Sentient in San Francisco – 12 April 2019

This Date in Art History: Born 12 April 1885 – Robert Delaunay, a French painter.

Below – “Paysage au disque”; “Champs de Mars, La Tour rouge”; “Simultaneous Contrasts: Sun and Moon”; “Nature morte au vase de fleurs”; “Nu à la toilette (Nu à la coiffeuse).”


This Date in Literary History: Died 12 April 1998 – Robert Ford, a Canadian poet and translator.

“Sandsend”
by Robert Ford

The sun will flee again soon, following its divine angle,
to fall beyond the hill, before the cool flow of night arrives.

The last car will leave the village and argue its way back up the road,
its driver tapping out a rhythm of fidgets on the steering wheel,

and all that will linger is the clong, clong, of the bell around the neck
of a goat, beckoning to its partner in the darkness,

and the slow, slow clap of the waves, studded with pebbles,
one by one, eating into the rounded belly of the bay.

Below – Michelle Calkins: “Pebbles on the Beach”


Contemporary American Art – leslie sheryll

Artist Statement (partial): “I appropriate & digitally alter 19th century tintypes, predominantly of women. I name each woman using names common during the 19th century; thus giving each a personal identity.”

Below – “ Abigal, Odelia, Lilah, Libby and Katy”; “ Clare.”

A Poem for Today

“Time”
by Robin Chapman

My neighbor, 87, rings the doorbell to ask
if I might have seen her clipping shears
that went missing a decade ago,
with a little red paint on their shaft,
or the iron turkey bank and the porcelain
coffee cup that disappeared a while back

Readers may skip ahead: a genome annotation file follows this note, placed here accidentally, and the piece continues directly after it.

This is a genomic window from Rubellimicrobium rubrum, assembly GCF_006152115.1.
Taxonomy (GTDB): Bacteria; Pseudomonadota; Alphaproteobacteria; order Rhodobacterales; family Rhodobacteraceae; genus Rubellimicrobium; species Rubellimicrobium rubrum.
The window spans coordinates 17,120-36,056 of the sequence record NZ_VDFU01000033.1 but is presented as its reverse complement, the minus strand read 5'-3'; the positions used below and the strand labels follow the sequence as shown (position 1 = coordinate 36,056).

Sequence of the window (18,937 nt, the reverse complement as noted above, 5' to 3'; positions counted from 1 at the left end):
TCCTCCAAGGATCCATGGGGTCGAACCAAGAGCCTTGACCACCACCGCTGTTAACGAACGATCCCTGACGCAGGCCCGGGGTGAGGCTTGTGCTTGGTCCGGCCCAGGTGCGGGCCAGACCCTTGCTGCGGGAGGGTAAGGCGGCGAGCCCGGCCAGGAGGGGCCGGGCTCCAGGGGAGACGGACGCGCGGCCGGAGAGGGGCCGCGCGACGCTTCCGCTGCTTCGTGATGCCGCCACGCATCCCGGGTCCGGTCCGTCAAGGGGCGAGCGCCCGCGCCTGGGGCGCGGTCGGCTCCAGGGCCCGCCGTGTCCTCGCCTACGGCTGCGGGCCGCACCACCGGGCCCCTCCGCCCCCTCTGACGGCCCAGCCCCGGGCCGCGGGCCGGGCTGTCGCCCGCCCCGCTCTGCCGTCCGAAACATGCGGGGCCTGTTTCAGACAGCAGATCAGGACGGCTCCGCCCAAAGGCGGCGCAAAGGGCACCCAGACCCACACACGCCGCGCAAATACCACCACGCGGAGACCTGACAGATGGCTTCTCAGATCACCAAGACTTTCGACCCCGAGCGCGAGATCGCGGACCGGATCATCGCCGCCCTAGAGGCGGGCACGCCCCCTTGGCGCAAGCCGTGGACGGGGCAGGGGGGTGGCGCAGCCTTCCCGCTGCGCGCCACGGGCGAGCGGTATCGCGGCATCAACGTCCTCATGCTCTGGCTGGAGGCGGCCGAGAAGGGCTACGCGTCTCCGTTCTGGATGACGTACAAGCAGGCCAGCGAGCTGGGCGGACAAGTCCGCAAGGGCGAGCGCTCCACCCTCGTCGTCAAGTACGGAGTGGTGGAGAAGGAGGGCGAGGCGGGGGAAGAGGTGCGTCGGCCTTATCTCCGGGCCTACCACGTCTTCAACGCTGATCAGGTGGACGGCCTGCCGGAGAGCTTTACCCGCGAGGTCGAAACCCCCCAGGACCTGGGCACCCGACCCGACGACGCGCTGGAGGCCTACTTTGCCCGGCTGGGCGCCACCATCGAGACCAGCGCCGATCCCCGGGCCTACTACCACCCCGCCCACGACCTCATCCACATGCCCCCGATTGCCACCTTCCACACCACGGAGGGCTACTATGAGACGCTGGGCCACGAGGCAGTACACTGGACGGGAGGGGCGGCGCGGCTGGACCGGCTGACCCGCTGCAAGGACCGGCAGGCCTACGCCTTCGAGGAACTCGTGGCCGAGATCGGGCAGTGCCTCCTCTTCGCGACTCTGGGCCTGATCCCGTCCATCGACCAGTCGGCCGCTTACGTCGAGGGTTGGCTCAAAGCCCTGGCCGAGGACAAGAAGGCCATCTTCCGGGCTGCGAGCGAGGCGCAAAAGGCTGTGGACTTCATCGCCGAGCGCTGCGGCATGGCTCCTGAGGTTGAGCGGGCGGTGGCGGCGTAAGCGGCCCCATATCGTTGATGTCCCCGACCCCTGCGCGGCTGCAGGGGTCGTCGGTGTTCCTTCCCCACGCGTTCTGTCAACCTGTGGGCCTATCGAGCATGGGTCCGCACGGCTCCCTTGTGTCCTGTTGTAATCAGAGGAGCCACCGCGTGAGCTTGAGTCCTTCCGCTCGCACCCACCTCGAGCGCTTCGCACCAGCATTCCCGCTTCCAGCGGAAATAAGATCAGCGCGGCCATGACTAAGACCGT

when her friend, now dead, called the police
to break in to see if she were ill, and have we
had trouble with our phone line, hers
is dead and her car and driver’s license
are missing though she can drive perfectly
well, just memory problems, and her son
is coming this morning to take her up
to Sheboygan, where she was born
and where the family has its burial lots,
to wait on assisted living space, and she
just wanted to say we’d been good neighbors
all these how many? years, and how lucky
I am to have found such a nice man
and could she borrow a screwdriver,
the door lock to her house is jammed.

Below – Nagkyoo Seong: “Old Woman”

Contemporary French Painting – Diana Iancu

Below – “A dream of Spring”; “Abstract Green.”


Musings in Spring: Tom Robbins

“Our similarities bring us to a common ground; Our differences allow us to be fascinated by each other.”

Below – Peter Worsley: “Rainy Day”

Contemporary American Art – Mark Hobley

Below – “The Birdwatcher”; “Chief Rides Alone”; “It’s Far from the End”; “Global Ideas”; “the general notion of love.”

This Date in Literary History: Born 12 April 1952 – Gary Soto, an American poet, novelist, and memoirist.

“Saturday at the Canal”
by Gary Soto

I was hoping to be happy by seventeen.
School was a sharp check mark in the roll book,
An obnoxious tuba playing at noon because our team
Was going to win at night. The teachers were
Too close to dying to understand. The hallways
Stank of poor grades and unwashed hair. Thus,
A friend and I sat watching the water on Saturday,
Neither of us talking much, just warming ourselves
By hurling large rocks at the dusty ground
And feeling awful because San Francisco was a postcard
On a bedroom wall. We wanted to go there,
Hitchhike under the last migrating birds
And be with people who knew more than three chords
On a guitar. We didn’t drink or smoke,
But our hair was shoulder length, wild when
The wind picked up and the shadows of
This loneliness gripped loose dirt. By bus or car,
By the sway of train over a long bridge,
We wanted to get out. The years froze
As we sat on the bank. Our eyes followed the water,
White-tipped but dark underneath, racing out of town.

Below – Frances Hopkins: “Boys Fishing”

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